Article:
We met Soo and her friend Jackie at the British library as they had come into St Pancras and we came in at Euston. Soo had discovered that St Cuthbert’s bible was on display at the library so we took the opportunity of looking at what the public had raised nine million pounds to save for the country.
We had not met Jackie before so after introductions we set off to go to the youth hostel at Greenwich I must admit to feeling nervous about cycling through London but after crossing Russell Square we passed lots of famous landmarks the Shard the London eye the houses of parliament famous theatres and then along by the Thames we finally arrived at the youth hostel another first for us. We were pleasantly surprised at the accommodation and the meals and also how many people were staying of all ages we certainly were not the oldest there.
After we had all met up stored our cycles and discussed what we were doing the next day some of the group cycled along the Thames to the Cutty Sark before going to the pub to try the beer in London.
Sunday we all had an early breakfast and made our way into the city to get a good spot to watch the flotilla we met our son and went up to near Battersea power station where we had an uninterrupted view of the Thames. The rest of the group went on the other side of the river and had a good view as well. The weather was not very warm but we were sheltered by a large block of flats which kept the wind and rain off until almost the end of the flotilla.
After a lovely day we made our way back to the hostel for our evening meal. On Monday we all met up after breakfast to cycle to the Olympic stadium. We were a large group to be cycling in London but as it was still a bank holiday the traffic was a little bit lighter. We cycled over Tower bridge past the royal mint and along the Thames and down lots of cobbled streets to eventually arrive at the Olympic venue. Some of the cycle paths had been closed off as we neared the venue but we were able to go up onto the station and view the stadium etc from there. We set off again after Soo had consulted the map. Her map reading skills once again were brilliant how she finds the places we get to I do not know.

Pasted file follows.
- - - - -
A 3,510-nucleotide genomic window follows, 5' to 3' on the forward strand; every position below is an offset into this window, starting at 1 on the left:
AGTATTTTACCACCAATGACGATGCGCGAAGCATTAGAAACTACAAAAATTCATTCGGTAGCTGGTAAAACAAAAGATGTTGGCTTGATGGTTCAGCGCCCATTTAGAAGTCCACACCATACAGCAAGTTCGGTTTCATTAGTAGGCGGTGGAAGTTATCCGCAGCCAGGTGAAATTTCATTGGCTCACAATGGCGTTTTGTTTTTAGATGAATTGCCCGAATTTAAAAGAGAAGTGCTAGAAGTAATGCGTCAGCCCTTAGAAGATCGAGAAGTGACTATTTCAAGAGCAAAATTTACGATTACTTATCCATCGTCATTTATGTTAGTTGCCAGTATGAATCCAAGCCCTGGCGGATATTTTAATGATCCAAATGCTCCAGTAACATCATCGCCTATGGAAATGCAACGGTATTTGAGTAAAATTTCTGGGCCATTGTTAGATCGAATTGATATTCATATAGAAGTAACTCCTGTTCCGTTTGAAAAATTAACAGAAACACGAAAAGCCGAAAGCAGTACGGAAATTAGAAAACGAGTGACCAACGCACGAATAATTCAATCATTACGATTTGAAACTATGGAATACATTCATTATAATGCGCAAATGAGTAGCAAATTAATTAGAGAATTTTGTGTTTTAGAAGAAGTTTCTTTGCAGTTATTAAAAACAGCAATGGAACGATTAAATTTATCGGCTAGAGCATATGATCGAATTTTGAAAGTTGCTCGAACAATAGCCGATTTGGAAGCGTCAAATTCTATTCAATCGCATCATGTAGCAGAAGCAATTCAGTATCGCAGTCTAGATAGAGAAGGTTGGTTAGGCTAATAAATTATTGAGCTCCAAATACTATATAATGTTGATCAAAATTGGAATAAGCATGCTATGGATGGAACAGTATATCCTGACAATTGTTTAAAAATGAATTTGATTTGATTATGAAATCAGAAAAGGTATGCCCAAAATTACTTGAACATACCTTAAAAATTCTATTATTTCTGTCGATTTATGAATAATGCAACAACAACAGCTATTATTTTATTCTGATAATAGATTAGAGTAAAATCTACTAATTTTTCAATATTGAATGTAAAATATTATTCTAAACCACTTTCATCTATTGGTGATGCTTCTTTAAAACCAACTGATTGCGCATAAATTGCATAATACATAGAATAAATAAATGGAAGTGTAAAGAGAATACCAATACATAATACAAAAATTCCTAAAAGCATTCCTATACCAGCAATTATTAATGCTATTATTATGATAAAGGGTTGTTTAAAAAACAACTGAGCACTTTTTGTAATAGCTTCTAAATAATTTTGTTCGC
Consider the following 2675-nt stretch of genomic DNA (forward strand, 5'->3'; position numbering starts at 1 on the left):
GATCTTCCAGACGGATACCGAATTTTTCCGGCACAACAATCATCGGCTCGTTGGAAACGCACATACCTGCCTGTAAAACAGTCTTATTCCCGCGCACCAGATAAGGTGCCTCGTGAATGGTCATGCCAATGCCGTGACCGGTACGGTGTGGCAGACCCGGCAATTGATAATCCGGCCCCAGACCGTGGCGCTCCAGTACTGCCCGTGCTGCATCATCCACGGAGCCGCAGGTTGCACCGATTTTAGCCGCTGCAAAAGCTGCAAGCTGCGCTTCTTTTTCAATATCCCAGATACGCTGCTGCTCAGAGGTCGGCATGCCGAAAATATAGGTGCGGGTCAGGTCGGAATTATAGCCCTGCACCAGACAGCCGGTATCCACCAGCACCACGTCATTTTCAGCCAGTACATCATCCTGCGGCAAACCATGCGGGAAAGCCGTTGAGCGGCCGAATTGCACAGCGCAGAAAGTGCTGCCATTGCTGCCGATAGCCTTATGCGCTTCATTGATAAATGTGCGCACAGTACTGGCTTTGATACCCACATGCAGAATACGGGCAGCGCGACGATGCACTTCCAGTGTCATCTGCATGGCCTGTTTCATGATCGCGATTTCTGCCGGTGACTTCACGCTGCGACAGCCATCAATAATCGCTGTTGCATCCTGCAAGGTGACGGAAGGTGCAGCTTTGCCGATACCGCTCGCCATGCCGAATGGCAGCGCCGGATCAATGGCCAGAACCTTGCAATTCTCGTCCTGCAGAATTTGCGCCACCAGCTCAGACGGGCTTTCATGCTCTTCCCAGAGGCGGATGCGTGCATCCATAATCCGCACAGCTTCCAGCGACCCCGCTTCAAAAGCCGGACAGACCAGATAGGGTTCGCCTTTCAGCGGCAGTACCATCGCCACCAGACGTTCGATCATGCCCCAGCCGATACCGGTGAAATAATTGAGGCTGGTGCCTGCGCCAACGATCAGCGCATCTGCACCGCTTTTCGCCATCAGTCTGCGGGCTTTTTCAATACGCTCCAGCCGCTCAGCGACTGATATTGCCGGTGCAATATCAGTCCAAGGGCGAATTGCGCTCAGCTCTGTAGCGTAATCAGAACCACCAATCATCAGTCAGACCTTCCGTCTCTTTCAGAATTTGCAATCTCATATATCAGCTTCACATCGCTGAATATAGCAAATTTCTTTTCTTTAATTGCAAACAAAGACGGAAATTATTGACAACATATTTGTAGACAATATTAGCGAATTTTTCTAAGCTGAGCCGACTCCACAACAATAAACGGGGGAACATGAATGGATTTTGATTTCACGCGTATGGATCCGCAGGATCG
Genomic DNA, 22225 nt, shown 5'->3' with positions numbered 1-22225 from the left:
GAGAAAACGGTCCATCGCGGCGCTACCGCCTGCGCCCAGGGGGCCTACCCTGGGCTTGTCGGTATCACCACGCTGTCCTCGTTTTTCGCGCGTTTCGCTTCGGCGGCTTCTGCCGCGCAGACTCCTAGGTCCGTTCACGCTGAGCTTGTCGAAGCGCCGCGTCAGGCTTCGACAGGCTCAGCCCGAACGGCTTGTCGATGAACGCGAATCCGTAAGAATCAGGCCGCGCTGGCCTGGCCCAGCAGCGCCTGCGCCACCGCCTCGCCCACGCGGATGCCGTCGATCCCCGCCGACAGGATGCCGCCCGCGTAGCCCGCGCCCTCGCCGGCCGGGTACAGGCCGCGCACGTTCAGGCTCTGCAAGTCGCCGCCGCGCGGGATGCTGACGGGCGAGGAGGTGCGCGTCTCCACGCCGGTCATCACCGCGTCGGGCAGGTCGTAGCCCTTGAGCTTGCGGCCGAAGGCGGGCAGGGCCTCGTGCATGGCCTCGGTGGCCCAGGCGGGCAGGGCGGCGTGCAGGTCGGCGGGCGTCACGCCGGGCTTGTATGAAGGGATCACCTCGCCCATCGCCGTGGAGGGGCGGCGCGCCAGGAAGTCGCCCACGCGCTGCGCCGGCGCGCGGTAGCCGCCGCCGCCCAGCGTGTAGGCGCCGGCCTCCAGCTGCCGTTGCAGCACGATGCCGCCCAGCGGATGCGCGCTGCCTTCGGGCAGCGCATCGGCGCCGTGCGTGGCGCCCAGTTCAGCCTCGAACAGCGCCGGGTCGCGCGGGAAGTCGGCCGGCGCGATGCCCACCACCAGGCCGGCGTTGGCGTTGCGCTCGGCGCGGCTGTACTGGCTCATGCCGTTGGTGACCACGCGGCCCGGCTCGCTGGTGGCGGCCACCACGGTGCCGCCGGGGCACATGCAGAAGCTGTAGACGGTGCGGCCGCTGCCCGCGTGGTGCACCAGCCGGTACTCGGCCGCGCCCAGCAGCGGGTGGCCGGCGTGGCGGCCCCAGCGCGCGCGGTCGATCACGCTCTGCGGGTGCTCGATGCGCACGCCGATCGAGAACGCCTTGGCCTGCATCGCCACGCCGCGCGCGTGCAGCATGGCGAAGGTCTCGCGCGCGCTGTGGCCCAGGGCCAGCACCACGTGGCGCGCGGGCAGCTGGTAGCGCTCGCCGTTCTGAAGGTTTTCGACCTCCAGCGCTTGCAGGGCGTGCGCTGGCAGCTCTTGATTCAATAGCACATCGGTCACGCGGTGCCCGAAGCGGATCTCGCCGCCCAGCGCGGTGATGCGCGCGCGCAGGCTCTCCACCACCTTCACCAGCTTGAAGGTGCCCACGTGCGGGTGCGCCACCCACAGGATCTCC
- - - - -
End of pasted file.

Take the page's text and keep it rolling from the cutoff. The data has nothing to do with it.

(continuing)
We found a lovely pub back on the banks of the Thames and saw a tall ship sailing down - it looked brilliant. We went under the river and up in the lift at the Cutty Sark and back to the hostel after an eventful day.
On Tuesday morning after another excellent breakfast we used our bus passes and went into the centre of London and walked around some very nice streets. The houses were amazing and we ate a packed lunch on the steps of a church and then went into Harrods where the staff were entertaining customers and giving away jubilee biscuits. We did feel a little conspicuous in our bright cycling jackets but we only had one jacket no room in panniers for fashion. As we had gone to see the fly past of the Red Arrows we made our way to the Mall to join thousands of cheering crowds in singing and cheering and feeling proud to be British and part of the celebrations.
We made our way back to the hostel to join the rest of the group, some of whom were going on a tour of some of Brunel's engineering works. Some of the group left on Wednesday for a tour of Belgium but we cycled up to Greenwich observatory to meet Soo's friend. We had coffee together and then Dave myself and grand daughters went and straddled the time line and then looked down on the equestrian centre being completed for the Olympic games once again very impressive. We went back down the hill and left our cycles outside the maritime museum and went for lunch in the university cafe and then wandered in the grounds looking at the lovely old buildings. We met up with Soo and Jackie to cycle back to the hostel for our evening meal.
Thursday started off extremely wet Soo and Jackie were going to visit art galleries and museums and to see a show later on we went and had some lunch browsed in a few shops and went back to the hostel as the rain by this time was torrential.
Friday Jackie was leaving to go to a family party so Soo went with her to the train on the way to the station they went into Southwark cathedral and were amazed to see and take part in a funeral of an unknown person. They were told that there had been some excavations locally and several tons of human bones had been unearthed a whole skeleton had been discovered so it had been decided that as a mark of respect there would be a grave for people to visit similar to the tomb of the unknown warrior.